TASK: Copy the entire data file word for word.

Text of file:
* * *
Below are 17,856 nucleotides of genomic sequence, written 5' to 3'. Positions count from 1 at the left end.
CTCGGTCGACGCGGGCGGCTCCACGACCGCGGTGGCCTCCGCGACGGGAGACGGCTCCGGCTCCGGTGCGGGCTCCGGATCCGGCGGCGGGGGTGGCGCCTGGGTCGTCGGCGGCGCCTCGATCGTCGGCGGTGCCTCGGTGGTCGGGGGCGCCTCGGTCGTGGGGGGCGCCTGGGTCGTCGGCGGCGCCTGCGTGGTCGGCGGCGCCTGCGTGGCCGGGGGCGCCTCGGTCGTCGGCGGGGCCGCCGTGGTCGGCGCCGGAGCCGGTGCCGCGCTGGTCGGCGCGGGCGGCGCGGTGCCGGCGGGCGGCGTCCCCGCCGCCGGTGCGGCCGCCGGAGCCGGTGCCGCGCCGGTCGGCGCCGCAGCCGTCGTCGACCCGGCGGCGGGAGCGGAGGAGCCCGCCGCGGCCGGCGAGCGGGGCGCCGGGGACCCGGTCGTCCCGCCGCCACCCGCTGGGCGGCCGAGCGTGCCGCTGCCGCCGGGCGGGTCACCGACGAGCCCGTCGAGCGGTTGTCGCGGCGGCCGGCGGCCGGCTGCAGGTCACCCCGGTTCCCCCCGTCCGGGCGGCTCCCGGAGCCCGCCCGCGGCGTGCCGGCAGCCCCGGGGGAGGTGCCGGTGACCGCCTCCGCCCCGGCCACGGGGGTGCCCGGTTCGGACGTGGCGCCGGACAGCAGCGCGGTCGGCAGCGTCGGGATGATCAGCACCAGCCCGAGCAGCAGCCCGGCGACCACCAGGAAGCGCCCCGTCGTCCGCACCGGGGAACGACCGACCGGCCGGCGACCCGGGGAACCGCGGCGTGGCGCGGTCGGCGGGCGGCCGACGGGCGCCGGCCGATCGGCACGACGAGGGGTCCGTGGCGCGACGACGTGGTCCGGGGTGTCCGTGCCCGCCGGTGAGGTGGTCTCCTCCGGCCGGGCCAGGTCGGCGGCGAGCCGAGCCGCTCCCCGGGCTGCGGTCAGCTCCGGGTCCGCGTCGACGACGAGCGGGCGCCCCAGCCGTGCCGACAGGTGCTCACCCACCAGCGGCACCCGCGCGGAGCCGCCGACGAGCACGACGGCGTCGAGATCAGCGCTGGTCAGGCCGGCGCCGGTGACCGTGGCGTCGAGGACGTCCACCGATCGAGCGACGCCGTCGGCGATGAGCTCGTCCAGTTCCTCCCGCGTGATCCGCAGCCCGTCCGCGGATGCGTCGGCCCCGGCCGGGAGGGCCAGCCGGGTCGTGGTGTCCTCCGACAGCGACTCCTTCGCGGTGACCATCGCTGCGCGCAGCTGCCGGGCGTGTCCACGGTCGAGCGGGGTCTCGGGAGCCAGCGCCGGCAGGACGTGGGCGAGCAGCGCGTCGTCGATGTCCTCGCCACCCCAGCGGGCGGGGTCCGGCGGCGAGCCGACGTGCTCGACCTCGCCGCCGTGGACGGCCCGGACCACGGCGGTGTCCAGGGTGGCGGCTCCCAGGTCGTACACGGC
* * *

Below are 17,856 nucleotides of genomic sequence, written 5' to 3'. Positions count from 1 at the left end.
CTCGGTCGACGCGGGCGGCTCCACGACCGCGGTGGCCTCCGCGACGGGAGACGGCTCCGGCTCCGGTGCGGGCTCCGGATCCGGCGGCGGGGGTGGCGCCTGGGTCGTCGGCGGCGCCTCGATCGTCGGCGGTGCCTCGGTGGTCGGGGGCGCCTCGGTCGTGGGGGGCGCCTGGGTCGTCGGCGGCGCCTGCGTGGTCGGCGGCGCCTGCGTGGCCGGGGGCGCCTCGGTCGTCGGCGGGGCCGCCGTGGTCGGCGCCGGAGCCGGTGCCGCGCTGGTCGGCGCGGGCGGCGCGGTGCCGGCGGGCGGCGTCCCCGCCGCCGGTGCGGCCGCCGGAGCCGGTGCCGCGCCGGTCGGCGCCGCAGCCGTCGTCGACCCGGCGGCGGGAGCGGAGGAGCCCGCCGCGGCCGGCGAGCGGGGCGCCGGGGACCCGGTCGTCCCGCCGCCACCCGCTGGGCGGCCGAGCGTGCCGCTGCCGCCGGGCGGGTCACCGACGAGCCCGTCGAGCGGTTGTCGCGGCGGCCGGCGGCCGGCTGCAGGTCACCCCGGTTCCCCCCGTCCGGGCGGCTCCCGGAGCCCGCCCGCGGCGTGCCGGCAGCCCCGGGGGAGGTGCCGGTGACCGCCTCCGCCCCGGCCACGGGGGTGCCCGGTTCGGACGTGGCGCCGGACAGCAGCGCGGTCGGCAGCGTCGGGATGATCAGCACCAGCCCGAGCAGCAGCCCGGCGACCACCAGGAAGCGCCCCGTCGTCCGCACCGGGGAACGACCGACCGGCCGGCGACCCGGGGAACCGCGGCGTGGCGCGGTCGGCGGGCGGCCGACGGGCGCCGGCCGATCGGCACGACGAGGGGTCCGTGGCGCGACGACGTGGTCCGGGGTGTCCGTGCCCGCCGGTGAGGTGGTCTCCTCCGGCCGGGCCAGGTCGGCGGCGAGCCGAGCCGCTCCCCGGGCTGCGGTCAGCTCCGGGTCCGCGTCGACGACGAGCGGGCGCCCCAGCCGTGCCGACAGGTGCTCACCCACCAGCGGCACCCGCGCGGAGCCGCCGACGAGCACGACGGCGTCGAGATCAGCGCTGGTCAGGCCGGCGCCGGTGACCGTGGCGTCGAGGACGTCCACCGATCGAGCGACGCCGTCGGCGATGAGCTCGTCCAGTTCCTCCCGCGTGATCCGCAGCCCGTCCGCGGATGCGTCGGCCCCGGCCGGGAGGGCCAGCCGGGTCGTGGTGTCCTCCGACAGCGACTCCTTCGCGGTGACCATCGCTGCGCGCAGCTGCCGGGCGTGTCCACGGTCGAGCGGGGTCTCGGGAGCCAGCGCCGGCAGGACGTGGGCGAGCAGCGCGTCGTCGATGTCCTCGCCACCCCAGCGGGCGGGGTCCGGCGGCGAGCCGACGTGCTCGACCTCGCCGCCGTGGACGGCCCGGACCACGGCGGTGTCCAGGGTGGCGGCTCCCAGGTCGTACACGGC